You’re in the game aisle at the store, visualizing the wonderful memories you’ll create with your family during Game Night. You bring the game home and reality hits:
“I hate this game!”
“It’s not fair!”
“I’m not playing anymore!” Swish, and the game goes flying.
Hard to believe, but board games have great learning potential for kids. Depending on the game, kids can develop valuable skills: sequencing, planning, problem-solving, direction following, waiting/turn-taking/delay of gratification, teamwork, and resilience when things don’t go their way.
Parents love giving their kids good gifts. And kids love receiving them! As you’ll learn in our upcoming Entitlement Online Course, the gift-giving experience can be an exciting dopamine burst (our body’s reward/pleasure chemical) for everyone! It can be fun at first, but over time the joy can quickly give way to a sense of entitlement.
Add to the mix a highly sophisticated advertising industry aimed at shaping the values of kids in order to influence their buying habits. One study reported that children under 14 influenced as much as 47% of American household spending. It is estimated that advertisers spend more than $12 billion per year to reach the youth market and that children view more than 40,000 commercials each year. These figures represent dramatic increases over those from the 1970s. They communicate a subtle and troubling message: “You need this toy (or food) to be happy.” These advertisers gauge not only how to shape your kids’ buying habits, but their identity: “You’re the coolest when you have our product!”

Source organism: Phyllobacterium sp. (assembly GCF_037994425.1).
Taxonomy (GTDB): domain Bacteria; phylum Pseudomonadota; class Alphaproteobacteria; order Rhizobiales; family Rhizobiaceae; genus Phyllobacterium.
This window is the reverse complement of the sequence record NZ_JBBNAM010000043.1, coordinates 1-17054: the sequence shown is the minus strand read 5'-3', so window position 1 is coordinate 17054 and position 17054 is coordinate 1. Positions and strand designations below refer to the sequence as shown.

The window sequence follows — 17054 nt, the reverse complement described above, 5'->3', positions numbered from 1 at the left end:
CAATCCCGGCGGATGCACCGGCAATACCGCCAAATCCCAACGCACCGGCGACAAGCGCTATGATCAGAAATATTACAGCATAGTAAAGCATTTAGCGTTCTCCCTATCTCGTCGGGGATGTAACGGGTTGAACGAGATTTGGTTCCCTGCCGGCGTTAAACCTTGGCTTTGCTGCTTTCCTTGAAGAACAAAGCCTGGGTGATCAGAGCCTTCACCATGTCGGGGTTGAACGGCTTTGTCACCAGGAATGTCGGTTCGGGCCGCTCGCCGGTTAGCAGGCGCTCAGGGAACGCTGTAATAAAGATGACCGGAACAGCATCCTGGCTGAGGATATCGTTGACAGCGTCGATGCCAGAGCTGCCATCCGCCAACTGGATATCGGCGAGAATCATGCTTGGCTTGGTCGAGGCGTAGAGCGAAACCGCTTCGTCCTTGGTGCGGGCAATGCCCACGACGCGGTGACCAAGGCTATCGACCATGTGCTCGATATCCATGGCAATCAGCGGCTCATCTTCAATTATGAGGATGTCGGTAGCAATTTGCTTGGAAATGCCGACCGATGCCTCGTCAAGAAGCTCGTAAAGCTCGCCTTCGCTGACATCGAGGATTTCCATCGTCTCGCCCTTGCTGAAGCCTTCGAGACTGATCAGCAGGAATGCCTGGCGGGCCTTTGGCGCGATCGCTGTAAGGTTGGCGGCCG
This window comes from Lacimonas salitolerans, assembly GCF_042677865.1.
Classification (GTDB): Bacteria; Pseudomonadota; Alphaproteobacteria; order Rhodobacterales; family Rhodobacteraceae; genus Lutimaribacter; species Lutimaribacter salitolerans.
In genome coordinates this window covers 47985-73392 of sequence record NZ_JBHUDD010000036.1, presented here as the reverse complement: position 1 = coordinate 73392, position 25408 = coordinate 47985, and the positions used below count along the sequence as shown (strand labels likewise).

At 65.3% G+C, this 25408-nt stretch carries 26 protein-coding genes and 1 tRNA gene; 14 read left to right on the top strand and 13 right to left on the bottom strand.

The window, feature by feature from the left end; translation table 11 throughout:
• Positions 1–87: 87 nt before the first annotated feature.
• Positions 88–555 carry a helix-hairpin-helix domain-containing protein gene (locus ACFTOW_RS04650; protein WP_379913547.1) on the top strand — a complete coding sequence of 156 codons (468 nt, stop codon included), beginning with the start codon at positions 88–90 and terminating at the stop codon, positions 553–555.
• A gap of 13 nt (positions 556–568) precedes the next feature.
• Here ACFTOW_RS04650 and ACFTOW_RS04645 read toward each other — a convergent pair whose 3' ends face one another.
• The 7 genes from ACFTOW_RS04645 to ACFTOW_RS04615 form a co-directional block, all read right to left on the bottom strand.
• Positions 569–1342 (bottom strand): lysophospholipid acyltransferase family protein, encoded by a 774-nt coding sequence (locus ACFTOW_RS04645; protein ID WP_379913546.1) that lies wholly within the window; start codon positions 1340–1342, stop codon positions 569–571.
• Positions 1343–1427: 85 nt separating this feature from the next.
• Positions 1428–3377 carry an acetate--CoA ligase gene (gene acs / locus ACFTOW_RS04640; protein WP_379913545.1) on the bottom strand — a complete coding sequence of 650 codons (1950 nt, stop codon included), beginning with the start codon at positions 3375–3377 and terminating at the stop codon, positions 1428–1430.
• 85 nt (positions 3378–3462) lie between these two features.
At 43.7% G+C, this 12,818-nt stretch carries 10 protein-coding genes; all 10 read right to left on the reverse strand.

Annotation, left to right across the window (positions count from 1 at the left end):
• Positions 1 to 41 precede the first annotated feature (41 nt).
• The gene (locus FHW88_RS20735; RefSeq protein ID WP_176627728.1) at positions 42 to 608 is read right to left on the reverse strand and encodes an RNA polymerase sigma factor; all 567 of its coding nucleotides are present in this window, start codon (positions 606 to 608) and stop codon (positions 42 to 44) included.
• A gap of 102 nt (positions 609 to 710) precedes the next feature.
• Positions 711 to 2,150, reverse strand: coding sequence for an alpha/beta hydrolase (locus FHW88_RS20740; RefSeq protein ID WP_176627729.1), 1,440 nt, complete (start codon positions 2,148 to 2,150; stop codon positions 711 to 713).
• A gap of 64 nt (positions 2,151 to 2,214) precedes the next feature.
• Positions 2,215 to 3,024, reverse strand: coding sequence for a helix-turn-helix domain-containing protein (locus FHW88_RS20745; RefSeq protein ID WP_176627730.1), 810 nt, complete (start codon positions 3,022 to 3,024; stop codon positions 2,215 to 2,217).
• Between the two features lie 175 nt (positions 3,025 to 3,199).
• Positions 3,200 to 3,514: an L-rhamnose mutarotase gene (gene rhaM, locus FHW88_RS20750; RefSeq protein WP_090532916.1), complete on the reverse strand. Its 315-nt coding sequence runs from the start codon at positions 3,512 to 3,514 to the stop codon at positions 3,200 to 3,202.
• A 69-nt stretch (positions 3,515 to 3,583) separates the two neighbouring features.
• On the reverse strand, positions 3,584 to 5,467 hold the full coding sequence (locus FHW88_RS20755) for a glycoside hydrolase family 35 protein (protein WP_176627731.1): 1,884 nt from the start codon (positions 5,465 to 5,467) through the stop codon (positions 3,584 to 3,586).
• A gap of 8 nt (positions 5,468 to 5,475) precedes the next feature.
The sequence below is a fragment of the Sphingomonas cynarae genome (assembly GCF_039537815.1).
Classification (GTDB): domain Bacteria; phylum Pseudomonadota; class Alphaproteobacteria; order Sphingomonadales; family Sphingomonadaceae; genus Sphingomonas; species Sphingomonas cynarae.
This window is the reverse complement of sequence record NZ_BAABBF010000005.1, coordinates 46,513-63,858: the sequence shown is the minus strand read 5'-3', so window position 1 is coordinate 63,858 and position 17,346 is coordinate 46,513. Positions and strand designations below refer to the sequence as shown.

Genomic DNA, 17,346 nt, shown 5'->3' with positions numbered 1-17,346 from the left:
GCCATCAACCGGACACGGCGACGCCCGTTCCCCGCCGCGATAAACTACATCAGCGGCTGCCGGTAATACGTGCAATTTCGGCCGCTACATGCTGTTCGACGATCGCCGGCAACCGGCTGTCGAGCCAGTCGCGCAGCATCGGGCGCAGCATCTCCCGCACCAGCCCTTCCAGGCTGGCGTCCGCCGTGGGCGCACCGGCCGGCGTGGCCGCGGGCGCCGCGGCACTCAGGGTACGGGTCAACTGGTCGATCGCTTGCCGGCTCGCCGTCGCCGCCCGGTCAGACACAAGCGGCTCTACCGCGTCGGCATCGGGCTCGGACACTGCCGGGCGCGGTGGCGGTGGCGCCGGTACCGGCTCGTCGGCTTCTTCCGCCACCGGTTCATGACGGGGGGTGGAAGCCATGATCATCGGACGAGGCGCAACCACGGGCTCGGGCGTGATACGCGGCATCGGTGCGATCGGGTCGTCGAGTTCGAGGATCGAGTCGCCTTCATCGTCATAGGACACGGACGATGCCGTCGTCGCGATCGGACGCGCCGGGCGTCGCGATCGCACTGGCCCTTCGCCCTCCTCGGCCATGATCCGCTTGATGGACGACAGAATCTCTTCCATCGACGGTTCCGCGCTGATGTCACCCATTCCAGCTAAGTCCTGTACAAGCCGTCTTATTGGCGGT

When our child gets teased, battered and bullied by another child’s hurtful words, we parents are inclined to step in and fix it by saying things like, “Oh honey, that’s not true.” Or, “You don’t deserve that.” Or maybe we’ll criticize the aggressor (especially if that aggressor is an older sibling). Quick fix responses like this may settle things down in the short-term, but keep parents in the role of managing all the difficult emotions instead of empowering their kids. This article will teach you how to equip your kids to filter through what others say to them and respond wisely instead of cover their hurt feelings with anger.
We’ve coached many parents how to equip their kids with wisdom to assess the value of what others say to them. You too can help your children learn to place the things others say to them in one of three categories: Trash, Truth and Treasure.